And indeed, if any nation on the gløbe is entitled to the immediate protection, effectual and unlimited friendship of GreatBritain, the Norwegians are that nation, by their attachment, high regard, mutual interest, national character, habits and long intercourse with the inhabitants of these happy islands. They looked up to Great-Britain with fraternal affection and confidence. It was the terrestrial object of their idolatry. The undersigned was not only ordered, but personally disposed to manifest their sentiments by proposal and deeds, which recent events have now rendered of no avail.

The British Government, on learning the consummation of the union, the object of their political solicitude, must not be supposed to have changed their sentiments so favourable to the Norwegians. Resting not only on the express wOrds of the treaty, but chiefly on the spirit thereof, and on the principles of humanity, which in the present moment animate and actuate the administration of this leading Empire, the undersigned comes forward with an unbounded confidence in requesting, that the British Government would grant their unconditional guarantee to the act of union, contracted or contracting between Norway s. 548 and Sweden, as the indispensable means of quieting the Norwegians and to prevent the desolation of internal troubles.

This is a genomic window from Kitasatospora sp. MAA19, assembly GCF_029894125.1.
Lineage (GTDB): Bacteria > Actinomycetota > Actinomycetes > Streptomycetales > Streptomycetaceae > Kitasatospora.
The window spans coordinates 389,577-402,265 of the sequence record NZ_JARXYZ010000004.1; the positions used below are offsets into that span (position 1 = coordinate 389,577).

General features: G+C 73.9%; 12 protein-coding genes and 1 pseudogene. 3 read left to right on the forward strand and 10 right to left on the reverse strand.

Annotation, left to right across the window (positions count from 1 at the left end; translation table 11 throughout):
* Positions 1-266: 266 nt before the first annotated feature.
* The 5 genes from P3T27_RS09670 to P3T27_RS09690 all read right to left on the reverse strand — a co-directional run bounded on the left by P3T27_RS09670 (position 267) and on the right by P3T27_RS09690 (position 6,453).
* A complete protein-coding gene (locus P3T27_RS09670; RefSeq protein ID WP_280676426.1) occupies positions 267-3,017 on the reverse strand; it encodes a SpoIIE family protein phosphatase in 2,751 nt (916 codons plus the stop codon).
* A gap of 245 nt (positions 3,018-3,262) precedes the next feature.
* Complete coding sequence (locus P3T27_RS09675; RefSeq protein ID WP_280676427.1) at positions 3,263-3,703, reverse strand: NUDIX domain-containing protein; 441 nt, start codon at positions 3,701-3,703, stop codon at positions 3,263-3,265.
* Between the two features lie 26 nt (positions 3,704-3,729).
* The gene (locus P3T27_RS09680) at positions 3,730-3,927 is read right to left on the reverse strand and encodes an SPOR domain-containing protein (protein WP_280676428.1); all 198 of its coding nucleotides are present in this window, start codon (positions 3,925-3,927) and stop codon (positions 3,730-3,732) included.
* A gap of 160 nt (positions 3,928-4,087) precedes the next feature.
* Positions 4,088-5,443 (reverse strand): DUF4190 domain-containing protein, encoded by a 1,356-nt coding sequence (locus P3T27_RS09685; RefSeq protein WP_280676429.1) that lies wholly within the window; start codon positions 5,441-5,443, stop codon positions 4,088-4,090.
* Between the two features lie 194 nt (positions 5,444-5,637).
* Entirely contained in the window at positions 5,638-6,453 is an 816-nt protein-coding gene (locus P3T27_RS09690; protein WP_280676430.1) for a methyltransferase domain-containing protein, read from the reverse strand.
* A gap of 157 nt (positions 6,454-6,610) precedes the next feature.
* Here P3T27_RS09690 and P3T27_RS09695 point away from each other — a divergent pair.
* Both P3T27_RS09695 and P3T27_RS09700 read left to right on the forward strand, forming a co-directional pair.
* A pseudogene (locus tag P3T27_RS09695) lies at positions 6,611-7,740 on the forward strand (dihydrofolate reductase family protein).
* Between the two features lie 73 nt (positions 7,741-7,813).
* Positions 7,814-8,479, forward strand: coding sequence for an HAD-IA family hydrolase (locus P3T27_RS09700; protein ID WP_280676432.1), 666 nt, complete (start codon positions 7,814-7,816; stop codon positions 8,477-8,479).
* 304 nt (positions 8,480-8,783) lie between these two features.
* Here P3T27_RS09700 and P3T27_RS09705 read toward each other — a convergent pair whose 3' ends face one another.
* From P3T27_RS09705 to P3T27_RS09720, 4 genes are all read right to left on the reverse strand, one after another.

The undersigned, conceiving that an unconditional guarantee of an act, not yet known to the high power of whom this security is requested, will be subject to unavoidable considerations, until the said act of union may be officially communicated and perfectly understood in all its clauses, he begs leave to propose, that the British Government would be pleased to prevail on the Swedish Grovernment to prolong the armistice agreed upon under the 14th August between the two countries, until the desired and desirable guarantee has been obtained.

The undersigned in an object of so great moment not wishing to stop at perplexing formalities or to create them, begs leave to suggest to His Lordship, that supposing the armistice,according to military notions and definitions, could no more be prolonged on account of its being expired, before the mediating steps of this Government could be communicated to the cabinet of Stockholm, that the disarming and disbanding of the military forces in Norway, as well as the taking the oath of allegiance — the delicate and dangerous moments, which are to be dreaded — might be suspended, until the foresaid guarantee was granted and effectually given up in the hands of the Norwegian Senate.

The undersigned will not allow himself to enlarge upon the important subject or to enumerable 1 the several reasons, he feels for this present application. His Excellency the Lord Bathurst’s superior perspicuity, added to his Lordship's general view of unsettled Europe, will see all, and the justice, the wisdom and the preponderance of the government will know to obviate all